I was reading this article, which states:

Although Tezos users can still make a good income, the good times are unlikely to last. The influx of more XTZ into staking wallets will likely diminish each users’ chances of creating a block, making it unlikely that Tezos users will have similarly high yields this time next year.

Is this the case? If so, is it due to the fact that inflation, i.e the rate at which the supply of tezos grows (exogenously?) is fixed? So the proportion of "new tezos" to be distributed has to be shared among more bakers? In the limit, if all tezos are baking, what is the rate of return?

1 Answer 1


On the aspect of how inflation in tezos changes over time i refer you to this other question discussing this:

Inflation rate and economic incentives

In summary tezos inflation is set at a maximum of 80XTZ per block so that inflation as a percentage of total supply is set to decrease over time (absent protocol amendments on this).

So at inception tezos inflation as percentage was 5.5% but if nothing changes it will slowly go down.

It was discussed several times that this choice was just made for simplicity. As the network matures we will probably see an amendment to switch to a constant inflation model where time to time the rewards would increase a little bit in order to adjust for the change in total supply.

Last but not least all of this previous conversation has to do with inflation, now the individual validator’s reward is proportional to this inflation and the number of baking rights per year. But this number of baking rights increase if the staking participation rate decreases (each baker bakes twice if only half of tezos rolls are baking).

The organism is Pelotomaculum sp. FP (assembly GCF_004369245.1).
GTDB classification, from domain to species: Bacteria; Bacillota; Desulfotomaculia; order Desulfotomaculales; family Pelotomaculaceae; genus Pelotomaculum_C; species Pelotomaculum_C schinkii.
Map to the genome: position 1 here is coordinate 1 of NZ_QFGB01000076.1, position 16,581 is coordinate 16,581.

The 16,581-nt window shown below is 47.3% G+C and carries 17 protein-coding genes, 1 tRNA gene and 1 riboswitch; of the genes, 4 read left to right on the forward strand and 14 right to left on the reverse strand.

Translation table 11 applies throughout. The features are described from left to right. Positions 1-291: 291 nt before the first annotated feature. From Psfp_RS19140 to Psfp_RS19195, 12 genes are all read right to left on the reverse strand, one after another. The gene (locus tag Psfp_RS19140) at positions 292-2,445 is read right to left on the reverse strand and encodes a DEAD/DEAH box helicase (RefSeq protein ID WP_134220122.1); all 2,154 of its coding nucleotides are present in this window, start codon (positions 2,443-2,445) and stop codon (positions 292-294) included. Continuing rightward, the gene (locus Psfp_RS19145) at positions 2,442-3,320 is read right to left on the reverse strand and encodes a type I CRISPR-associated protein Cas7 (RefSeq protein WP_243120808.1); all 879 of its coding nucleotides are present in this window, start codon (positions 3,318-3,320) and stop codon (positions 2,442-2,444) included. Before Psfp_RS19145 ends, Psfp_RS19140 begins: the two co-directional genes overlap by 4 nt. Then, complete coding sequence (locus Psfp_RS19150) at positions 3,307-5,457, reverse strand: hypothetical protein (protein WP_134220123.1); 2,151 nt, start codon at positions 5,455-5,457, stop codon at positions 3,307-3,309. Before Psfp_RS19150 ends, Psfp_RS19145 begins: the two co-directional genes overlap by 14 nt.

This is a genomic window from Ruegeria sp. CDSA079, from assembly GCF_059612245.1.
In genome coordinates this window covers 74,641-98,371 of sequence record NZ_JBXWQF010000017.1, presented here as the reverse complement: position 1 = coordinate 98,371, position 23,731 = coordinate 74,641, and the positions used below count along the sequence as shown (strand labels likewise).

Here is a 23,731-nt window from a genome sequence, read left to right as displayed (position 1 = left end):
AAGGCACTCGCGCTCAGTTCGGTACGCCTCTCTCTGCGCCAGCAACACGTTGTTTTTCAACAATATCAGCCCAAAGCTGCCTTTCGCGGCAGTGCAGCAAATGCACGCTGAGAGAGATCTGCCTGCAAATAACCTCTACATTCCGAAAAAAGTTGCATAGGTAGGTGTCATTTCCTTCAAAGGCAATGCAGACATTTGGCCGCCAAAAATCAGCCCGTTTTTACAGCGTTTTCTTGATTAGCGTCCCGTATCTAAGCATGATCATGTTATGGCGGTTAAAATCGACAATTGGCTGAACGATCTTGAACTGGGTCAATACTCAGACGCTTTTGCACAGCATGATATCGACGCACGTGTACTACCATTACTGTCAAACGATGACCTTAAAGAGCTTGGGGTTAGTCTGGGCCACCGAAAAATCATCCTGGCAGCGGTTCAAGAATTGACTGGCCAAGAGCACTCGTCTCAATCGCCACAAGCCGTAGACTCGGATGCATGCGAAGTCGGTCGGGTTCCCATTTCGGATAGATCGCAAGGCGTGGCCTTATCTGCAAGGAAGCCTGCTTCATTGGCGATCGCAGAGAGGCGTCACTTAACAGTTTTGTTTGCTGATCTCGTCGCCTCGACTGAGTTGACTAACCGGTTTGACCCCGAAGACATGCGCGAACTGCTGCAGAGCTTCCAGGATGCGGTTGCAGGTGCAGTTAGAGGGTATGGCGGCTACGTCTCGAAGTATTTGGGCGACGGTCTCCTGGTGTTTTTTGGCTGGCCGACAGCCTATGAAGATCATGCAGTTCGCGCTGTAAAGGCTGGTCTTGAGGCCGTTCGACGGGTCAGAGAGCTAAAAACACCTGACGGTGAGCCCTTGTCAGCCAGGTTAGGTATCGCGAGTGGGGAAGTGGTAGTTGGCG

Note also that if this staking ratio goes down, like we said bakers get more rights which implies they also (from protocol rules) have to post more security deposit as collateral to their activity. More details is available in

Security deposit calculation

Therefore the effective expected gross yield return on baking (what people sometimes mention as ROI but it is more a ROC) is higher than 5.5% because currently 80% of the rolls are staking in tezos so this gives an effective expected yield of around 7.3%.

Of course this yield is an expectation. Realized yield can be lower (or higher) because of a number of factors that can create variance (missed blocks, slashing, steals, operational costs, cost of capital if you need to borrow to post the collateral, fees if you delegate etc...).

In light of this it is not really straightforward to make a precise prediction on the expected yield next year: if the staking ratio goes up or down it can significantly impact the ROI as we saw.

Your Answer

By clicking “Post Your Answer”, you agree to our terms of service and acknowledge you have read our privacy policy.

Not the answer you're looking for? Browse other questions tagged or ask your own question.